Jack Finney, president and CEO of Six Sigma Academy, offers his perspective on Six Sigma adoption and cultural issues – from strategies to convince resistant employees to maintaining a positive culture as the initiative matures and employees turn over.

Q: What employee adoption issues are associated with a new Six Sigma deployment?

A: The most common response from employees deploying Six Sigma is, “Here we go again!” Organizations that pursue improvement opportunities have often used other methodologies. The common question is: “What makes Six Sigma any different from the other initiatives we’ve tried? Why does this work any better than the programs we already have in place?”

There is often skepticism in the advertised benefits of Six Sigma; average cost savings of $250,000 per project seems like a lot of money, especially when it can add up to billions of dollars saved over several years. 

Effective deployments require full-time support from Black Belts, as well as significant time from others supporting Black Belt project teams. Providing those resources, and getting the day-to-day work done without the people deployed to do Six Sigma, often creates anxiety. 

A company asked, “Does Six Sigma apply here? It may work if you’re building pagers, but what about the kind of work we do?” Even among organizations with similar products and processes as companies that have successfully deployed Six Sigma, there is a strong conviction that they are somehow different so it won’t work here. 

Without the support of senior leaders, change initiatives are destined to fail. When employees see that their leaders are not providing the resources and necessary support for the deployment, they have an excuse not to support it themselves. 

Q: What strategies work well when it comes to training employees and convincing resistant employees to adapt to new ways of working? 

A: The ultimate convincer is success – achieving the goals and objectives that have been identified by the organization as critical for their continued success. However, just telling stories of successful projects doesn’t necessarily get all employees excited about Six Sigma.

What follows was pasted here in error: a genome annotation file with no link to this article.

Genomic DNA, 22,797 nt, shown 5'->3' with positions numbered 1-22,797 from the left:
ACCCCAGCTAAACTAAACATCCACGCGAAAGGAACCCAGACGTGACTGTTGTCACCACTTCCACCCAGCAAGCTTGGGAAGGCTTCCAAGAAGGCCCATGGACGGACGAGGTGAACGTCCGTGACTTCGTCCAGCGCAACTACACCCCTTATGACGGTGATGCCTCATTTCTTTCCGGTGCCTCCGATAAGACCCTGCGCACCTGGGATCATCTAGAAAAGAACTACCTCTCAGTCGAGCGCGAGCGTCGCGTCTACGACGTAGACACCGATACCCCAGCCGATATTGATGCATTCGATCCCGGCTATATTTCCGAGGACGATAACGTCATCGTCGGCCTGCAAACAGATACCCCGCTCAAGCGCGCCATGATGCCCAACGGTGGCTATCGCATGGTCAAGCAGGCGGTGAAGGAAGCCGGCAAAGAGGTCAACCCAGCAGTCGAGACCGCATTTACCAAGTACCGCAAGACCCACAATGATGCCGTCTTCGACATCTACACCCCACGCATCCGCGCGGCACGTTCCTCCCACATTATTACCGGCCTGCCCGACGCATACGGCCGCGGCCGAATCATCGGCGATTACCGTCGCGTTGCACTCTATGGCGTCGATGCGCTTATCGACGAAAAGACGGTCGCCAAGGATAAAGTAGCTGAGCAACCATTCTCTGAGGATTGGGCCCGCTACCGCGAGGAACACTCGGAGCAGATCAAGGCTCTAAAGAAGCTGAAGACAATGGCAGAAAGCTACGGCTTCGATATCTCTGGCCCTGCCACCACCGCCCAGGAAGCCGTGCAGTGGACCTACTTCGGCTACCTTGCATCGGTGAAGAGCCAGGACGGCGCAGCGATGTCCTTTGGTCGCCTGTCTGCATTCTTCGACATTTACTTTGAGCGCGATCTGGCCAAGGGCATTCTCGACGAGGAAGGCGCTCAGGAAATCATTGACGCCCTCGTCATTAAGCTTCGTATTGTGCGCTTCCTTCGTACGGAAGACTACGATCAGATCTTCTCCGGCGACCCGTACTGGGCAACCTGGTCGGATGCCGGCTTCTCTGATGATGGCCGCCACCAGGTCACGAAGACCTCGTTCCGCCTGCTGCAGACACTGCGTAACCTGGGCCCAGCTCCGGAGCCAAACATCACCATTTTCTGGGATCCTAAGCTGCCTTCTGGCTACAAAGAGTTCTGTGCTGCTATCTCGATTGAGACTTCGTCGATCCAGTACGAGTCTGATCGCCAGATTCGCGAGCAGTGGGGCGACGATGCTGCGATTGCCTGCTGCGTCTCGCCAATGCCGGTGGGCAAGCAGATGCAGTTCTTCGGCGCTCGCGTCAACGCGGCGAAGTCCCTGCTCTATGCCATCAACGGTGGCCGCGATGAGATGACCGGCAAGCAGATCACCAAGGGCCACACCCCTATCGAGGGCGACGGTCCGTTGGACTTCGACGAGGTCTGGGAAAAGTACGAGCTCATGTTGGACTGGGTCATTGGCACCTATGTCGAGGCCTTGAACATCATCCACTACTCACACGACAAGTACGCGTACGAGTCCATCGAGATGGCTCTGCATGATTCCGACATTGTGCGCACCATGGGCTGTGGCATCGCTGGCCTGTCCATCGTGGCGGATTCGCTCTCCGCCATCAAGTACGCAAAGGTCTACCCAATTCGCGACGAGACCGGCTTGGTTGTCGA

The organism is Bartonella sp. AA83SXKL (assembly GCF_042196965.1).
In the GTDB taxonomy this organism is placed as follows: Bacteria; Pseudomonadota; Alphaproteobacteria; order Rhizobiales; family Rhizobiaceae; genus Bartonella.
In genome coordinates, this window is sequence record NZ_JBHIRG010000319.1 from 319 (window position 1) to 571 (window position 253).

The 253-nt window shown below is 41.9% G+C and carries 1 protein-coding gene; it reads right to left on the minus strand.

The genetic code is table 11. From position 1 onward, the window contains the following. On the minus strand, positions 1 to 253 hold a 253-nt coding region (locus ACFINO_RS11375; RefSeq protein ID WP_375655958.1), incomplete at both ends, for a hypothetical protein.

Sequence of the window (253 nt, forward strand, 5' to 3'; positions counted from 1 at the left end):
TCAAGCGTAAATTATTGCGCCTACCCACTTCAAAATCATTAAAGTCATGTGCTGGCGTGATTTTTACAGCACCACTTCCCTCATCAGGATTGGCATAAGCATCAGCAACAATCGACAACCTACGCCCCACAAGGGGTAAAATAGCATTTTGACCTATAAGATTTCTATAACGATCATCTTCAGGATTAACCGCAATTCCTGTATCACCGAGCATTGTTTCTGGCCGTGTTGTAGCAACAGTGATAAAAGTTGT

At one financial services company, there was significant discussion at the outset of the deployment around the integrity of results. They put financial gates in place to qualify projects that truly created bottom-line results, and then audited the projects one year after completion in order to ensure the results lasted. The audit verified that the results were real. Communicating the criteria surrounding projects and their subsequent success created credibility with those outside of the deployment. 

Another company created financial incentives for project results; not just for Champions, Black Belts and their teams, but also for the area where process improvements were made. The entire organization had a piece of variable compensation at risk for Six Sigma results, which created interest and support for the deployment. 

Communicating success stories with the intention of generating enthusiasm for Six Sigma does pay dividends. Any initiative that is not understood will be viewed skeptically. Sharing stories and encouraging participation in the effort excites those involved. Our experience shows that employee satisfaction scores are higher for those involved in Six Sigma than the rest of the organization. 

Q: Do you recommend that companies review their culture before implementing a Six Sigma initiative? How is that review used when assembling their deployment plan?

A: Absolutely. A Black Belt working projects can deliver significant savings to an organization. However, without the support and focus of the organization, a Six Sigma deployment will not alter how people behave and solve problems, and thus, achieve the substantial improvements that successful Six Sigma deployments offer. 

There is no one right way to deploy Six Sigma. The infrastructure and support for a successful deployment should be contingent on the culture of the organization, and the context of the times that Six Sigma is deployed. An understanding of the culture and context offers insights into opportunities and barriers to address when trying to gain the support of employees in embracing Six Sigma. 

Culture is defined by the norms and values – both formal and informal – that an organization lives by. Understanding the cultural readiness for a change initiative will facilitate decision-making around the topics of Black Belt selection, retention and repatriation. This cultural readiness knowledge will help shape all aspects of a successful deployment.

Q: How can companies maintain a positive culture and momentum for Six Sigma as the initiative matures and employees turn over?

A: The Six Sigma methodology is most successful when integrated into a company’s business strategy, and not deployed merely as an off-the-shelf tool kit or a set of training sessions. Though many corporations initially consider Six Sigma only for profitability, they quickly learn that Six Sigma is the best business transformation program available today. The real benefit of Six Sigma is the culture change to becoming a customer-focused, fact-based, data-driven organization. The ultimate measure of Six Sigma success is when your company can say “It is the way we work.”

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